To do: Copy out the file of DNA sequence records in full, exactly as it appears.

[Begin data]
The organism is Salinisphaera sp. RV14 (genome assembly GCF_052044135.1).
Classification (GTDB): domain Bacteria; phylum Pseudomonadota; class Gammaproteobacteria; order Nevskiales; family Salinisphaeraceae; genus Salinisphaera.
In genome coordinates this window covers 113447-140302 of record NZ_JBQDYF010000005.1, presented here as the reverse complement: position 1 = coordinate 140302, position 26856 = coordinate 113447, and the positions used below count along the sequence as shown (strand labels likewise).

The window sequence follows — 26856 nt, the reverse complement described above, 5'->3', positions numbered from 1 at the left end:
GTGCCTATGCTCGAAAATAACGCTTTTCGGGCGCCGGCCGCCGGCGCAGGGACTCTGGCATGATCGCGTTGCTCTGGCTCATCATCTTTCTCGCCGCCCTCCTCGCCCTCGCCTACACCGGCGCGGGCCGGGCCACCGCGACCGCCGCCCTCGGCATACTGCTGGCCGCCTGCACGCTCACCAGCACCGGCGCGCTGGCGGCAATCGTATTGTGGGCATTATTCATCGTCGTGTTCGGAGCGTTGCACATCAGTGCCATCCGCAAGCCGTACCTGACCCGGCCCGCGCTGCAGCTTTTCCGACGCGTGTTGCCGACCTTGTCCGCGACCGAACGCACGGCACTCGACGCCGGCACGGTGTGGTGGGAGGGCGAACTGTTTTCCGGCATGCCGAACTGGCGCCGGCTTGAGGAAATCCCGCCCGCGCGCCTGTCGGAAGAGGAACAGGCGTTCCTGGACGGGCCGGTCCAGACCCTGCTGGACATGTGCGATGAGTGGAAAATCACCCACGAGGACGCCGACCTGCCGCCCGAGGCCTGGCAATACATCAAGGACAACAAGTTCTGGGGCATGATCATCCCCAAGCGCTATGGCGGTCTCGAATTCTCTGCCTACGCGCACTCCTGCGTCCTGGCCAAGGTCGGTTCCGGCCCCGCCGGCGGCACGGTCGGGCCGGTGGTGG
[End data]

The organism is Salinisphaera sp. RV14 (genome assembly GCF_052044135.1).
Classification (GTDB): domain Bacteria; phylum Pseudomonadota; class Gammaproteobacteria; order Nevskiales; family Salinisphaeraceae; genus Salinisphaera.
In genome coordinates this window covers 113447-140302 of record NZ_JBQDYF010000005.1, presented here as the reverse complement: position 1 = coordinate 140302, position 26856 = coordinate 113447, and the positions used below count along the sequence as shown (strand labels likewise).

The window sequence follows — 26856 nt, the reverse complement described above, 5'->3', positions numbered from 1 at the left end:
GTGCCTATGCTCGAAAATAACGCTTTTCGGGCGCCGGCCGCCGGCGCAGGGACTCTGGCATGATCGCGTTGCTCTGGCTCATCATCTTTCTCGCCGCCCTCCTCGCCCTCGCCTACACCGGCGCGGGCCGGGCCACCGCGACCGCCGCCCTCGGCATACTGCTGGCCGCCTGCACGCTCACCAGCACCGGCGCGCTGGCGGCAATCGTATTGTGGGCATTATTCATCGTCGTGTTCGGAGCGTTGCACATCAGTGCCATCCGCAAGCCGTACCTGACCCGGCCCGCGCTGCAGCTTTTCCGACGCGTGTTGCCGACCTTGTCCGCGACCGAACGCACGGCACTCGACGCCGGCACGGTGTGGTGGGAGGGCGAACTGTTTTCCGGCATGCCGAACTGGCGCCGGCTTGAGGAAATCCCGCCCGCGCGCCTGTCGGAAGAGGAACAGGCGTTCCTGGACGGGCCGGTCCAGACCCTGCTGGACATGTGCGATGAGTGGAAAATCACCCACGAGGACGCCGACCTGCCGCCCGAGGCCTGGCAATACATCAAGGACAACAAGTTCTGGGGCATGATCATCCCCAAGCGCTATGGCGGTCTCGAATTCTCTGCCTACGCGCACTCCTGCGTCCTGGCCAAGGTCGGTTCCGGCCCCGCCGGCGGCACGGTCGGGCCGGTGGTGG